USS Arizona (BB-39), 1916-1941



USS Arizona, a 31,400 ton Pennsylvania class battleship built at the New York Navy Yard, Brooklyn, New York, was commissioned in October 1916. After shakedown off the east coast and in the Caribbean, she operated out of Norfolk, Virginia, until November 1918, when she made a brief cruise to France. She made a second cruise to European waters in April-June 1919, proceeding as far east as Turkey. During much of 1920-21, the battleship was in the western Atlantic and Caribbean areas, but paid two visits to Peru in 1921 in her first excursions into the Pacific. From August 1921 until 1929, Arizona was based in Southern California, making occasional cruises to the Caribbean or Hawaii during major U.S. Fleet exercises.

In 1929-31, Arizona was modernized at the Norfolk Navy Yard, Portsmouth, Virginia, emerging with a radically altered appearance and major improvements to her armament and protection. In March 1931, she transported President Herbert Hoover and his party to Puerto Rico and the Virgin Islands. In August of that year, Arizona returned to the Pacific, continuing her operations with the Battle Fleet during the next decade. From 1940, she, and the other Pacific Fleet battleships, were based at Pearl Harbor on the orders of President Franklin D. Roosevelt.

Arizona was moored in Pearl Harbor's "Battleship Row" on the morning of 7 December 1941, when Japanese carrier aircraft attacked. She was hit by several bombs, one of which penetrated her forecastle and detonated her forward ammunition magazines. The resulting massive explosion totally wrecked the ship's forward hull, collapsing her forward superstructure and causing her to sink, with the loss of over 1100 of her crewmen. In the following months, much of her armament and topside structure was removed, with the two after triple 14" gun turrets being transferred to the Army for emplacement as coast defense batteries on Oahu.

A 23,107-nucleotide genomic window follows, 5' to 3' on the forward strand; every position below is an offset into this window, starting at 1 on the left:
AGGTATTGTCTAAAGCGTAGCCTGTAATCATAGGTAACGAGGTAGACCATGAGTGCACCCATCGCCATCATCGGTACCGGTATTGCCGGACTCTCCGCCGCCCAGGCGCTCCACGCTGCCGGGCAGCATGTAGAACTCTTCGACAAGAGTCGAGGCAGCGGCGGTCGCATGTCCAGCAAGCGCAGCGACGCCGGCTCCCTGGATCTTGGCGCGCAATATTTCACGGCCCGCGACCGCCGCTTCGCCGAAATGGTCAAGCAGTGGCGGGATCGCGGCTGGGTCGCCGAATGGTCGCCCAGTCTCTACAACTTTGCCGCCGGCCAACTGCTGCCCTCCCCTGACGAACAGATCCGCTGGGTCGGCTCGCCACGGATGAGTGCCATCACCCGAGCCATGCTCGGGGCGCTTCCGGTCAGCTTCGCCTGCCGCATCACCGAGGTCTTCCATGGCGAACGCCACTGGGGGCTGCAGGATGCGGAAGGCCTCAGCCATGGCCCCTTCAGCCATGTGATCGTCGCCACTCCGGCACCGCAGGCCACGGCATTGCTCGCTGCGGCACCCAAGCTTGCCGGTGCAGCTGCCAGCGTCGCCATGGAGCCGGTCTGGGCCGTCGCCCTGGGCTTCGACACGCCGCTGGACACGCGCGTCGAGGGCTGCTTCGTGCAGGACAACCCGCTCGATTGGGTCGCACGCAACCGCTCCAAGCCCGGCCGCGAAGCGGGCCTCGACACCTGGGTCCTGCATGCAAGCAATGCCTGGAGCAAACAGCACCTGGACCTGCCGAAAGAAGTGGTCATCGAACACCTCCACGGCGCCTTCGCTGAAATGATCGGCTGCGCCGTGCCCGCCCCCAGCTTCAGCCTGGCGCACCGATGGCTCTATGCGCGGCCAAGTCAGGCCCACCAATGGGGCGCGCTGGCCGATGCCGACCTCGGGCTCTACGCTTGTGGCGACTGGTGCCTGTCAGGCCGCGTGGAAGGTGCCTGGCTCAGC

The wrecked battleship's hull remained where she sank, a tomb for many of those lost with her. In 1950, she began to be used as a site for memorial ceremonies, and, in the early 1960s a handsome memorial structure was constructed over her midships hull. This USS Arizona Memorial, operated by the National Park Service, is a permanent shrine to those Americans who lost their lives in the attack on Pearl Harbor and in the great Pacific War that began there.

This page features selected views of USS Arizona (BB-39).

For comprehensive pictorial coverage of USS Arizona during the 7 December 1941 Japanese raid on Pearl Harbor, and under salvage during the following years, see:

For views of memorial services on USS Arizona and the memorial structure built over her

Click photograph for larger image.

Photo #: NH 94785

USS Arizona (BB-39)


In the East River, New York City, at the time of her trials, circa mid-1916. She is accompanied by many tugs, and has small pine trees mounted in her mast tops.
Tug Hudson is in the lower center.
Photographed by Enrique Muller, Jr.

Courtesy of Sid Taylor, 1983.

NHHC Photograph.

Online Image: 120KB; 740 x 545

 
Photo #: NH 95244

USS Arizona (BB-39)